Stacked Cast Slaughtered By Martians
Mars Attacks, a horror comedy spoof of a 1950’s science fiction film, has small laughs to offer for a comedy and few scares to offer for horror. The film instead hopes it’s able to distract the audience with its long list of celebrity names that appear in the film, but even this stacked cast can’t over come what is a yawn fest of a movie.
The movie attempts to illicit surprise on viewers by killing or disfiguring a number of its celebrities. Most of the time, though this isn’t entertaining, and even worse its boring. The most surprising thing about this film is the fact that many of the immediately distinct visuals of auteur director Tim Burton are absent … making this movie look nothing like you would expect from him.
For all its flaws, Mars Attacks has a few moments, and it was fun to watch, but to say I liked the film or that I would watch it again is asking a bit too much.
A fleet of flying saucers that originated from Mars begins hoovering over Earth. The film follows a number of different characters that parody different aspects of American society. Some of these characters include the U.S. President (Jack Nicholson) as he prepares to lead the U.S. through the extra-terrestrial encounter, a group of workers and gamblers from Las Vegas, a military family living in a trailer park, a single mother raising two kids in Washington D.C., and a couple of married reporters with a dysfunctional marriage.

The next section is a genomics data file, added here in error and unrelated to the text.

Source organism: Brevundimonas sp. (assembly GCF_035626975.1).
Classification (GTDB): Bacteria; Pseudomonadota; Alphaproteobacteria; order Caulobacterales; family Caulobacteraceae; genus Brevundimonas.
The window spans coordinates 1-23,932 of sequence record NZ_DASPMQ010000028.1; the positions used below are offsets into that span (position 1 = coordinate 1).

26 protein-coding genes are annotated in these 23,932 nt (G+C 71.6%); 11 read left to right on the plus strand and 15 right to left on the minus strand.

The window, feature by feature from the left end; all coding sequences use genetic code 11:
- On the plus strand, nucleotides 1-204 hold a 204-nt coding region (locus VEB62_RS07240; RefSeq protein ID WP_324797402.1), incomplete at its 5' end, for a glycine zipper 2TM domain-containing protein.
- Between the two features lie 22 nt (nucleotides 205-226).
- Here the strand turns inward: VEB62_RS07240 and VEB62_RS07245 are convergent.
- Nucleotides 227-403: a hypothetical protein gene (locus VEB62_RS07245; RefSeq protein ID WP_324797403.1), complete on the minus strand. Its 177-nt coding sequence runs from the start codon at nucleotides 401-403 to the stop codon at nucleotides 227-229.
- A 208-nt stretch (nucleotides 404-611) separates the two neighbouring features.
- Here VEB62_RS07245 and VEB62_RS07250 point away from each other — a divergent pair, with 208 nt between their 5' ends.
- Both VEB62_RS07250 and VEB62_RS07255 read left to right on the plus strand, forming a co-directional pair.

The best thing Mars Attacks has going for it is action. There are plenty of alien laser fights and and people getting vaporized by blasters. The film never gets gory and the violence never goes all out, but the action can be entertaining at times.
With a large cast, not a lot of time is spent on character development, which means many of the characters you do see in the film never get past the stereotype they were intended to be. The only two characters that manage to develop into anything interesting are the U.S. President (Jack Nicholson) and the grandmother of the family living in the trailer park, Florence Norris (Sylvia Sydney).
Nicholson is largely entertaining though because he subtly displays a twisted, public perception obsessed, egomaniac leader. Sydney is entertaining as the grandmother who listens to loud music and has memory issues, although it’s often implied that she’s just messing with her family.
The visual design of the aliens works, and the wide array of characters feels like the right idea for this film, but again Mars Attacks never really utilizes the full potential of all the different situations it has created.
A lot of the jokes in the movie are never well thought out or developed. For example, the martians speak in a weird sounding gibberish. Nothing comedic is added to this or used to capitalize on this, rather the punchline of the joke is they speak a weird sounding gibberish … and that’s supposed to be a funny recurring joke that runs through the rest of movie? Another example is when any of the big named actors are killed. The film just assumes audiences will think it’s supposed to be funny because it’s a big named actor being killed, rather than creating a scenario where the death of the person would be humorous.
This film pays tribute to a number of B-science fiction movies, and some bigger movies as well. For instance, Dr. Strangelove is emulated with scenes that are reminiscent of scenes that took place in the latter film’s war room. Unfortunately Mars Attacks can capture none of the humor that was found in Dr. Strangelove, and the tribute, only ends up serving to frustrate fans of that classic movie.
Mars Attacks gives viewers the feeling that’s its big budget and high profile cast should be all that it takes to satisfy audiences. This film is a textbook case for why that is not true. Other aspects of this film are mildly entertaining, but Mars Attacks never got me to laugh out loud, and that’s the fundamental sign for me that this film has failed as a comedy.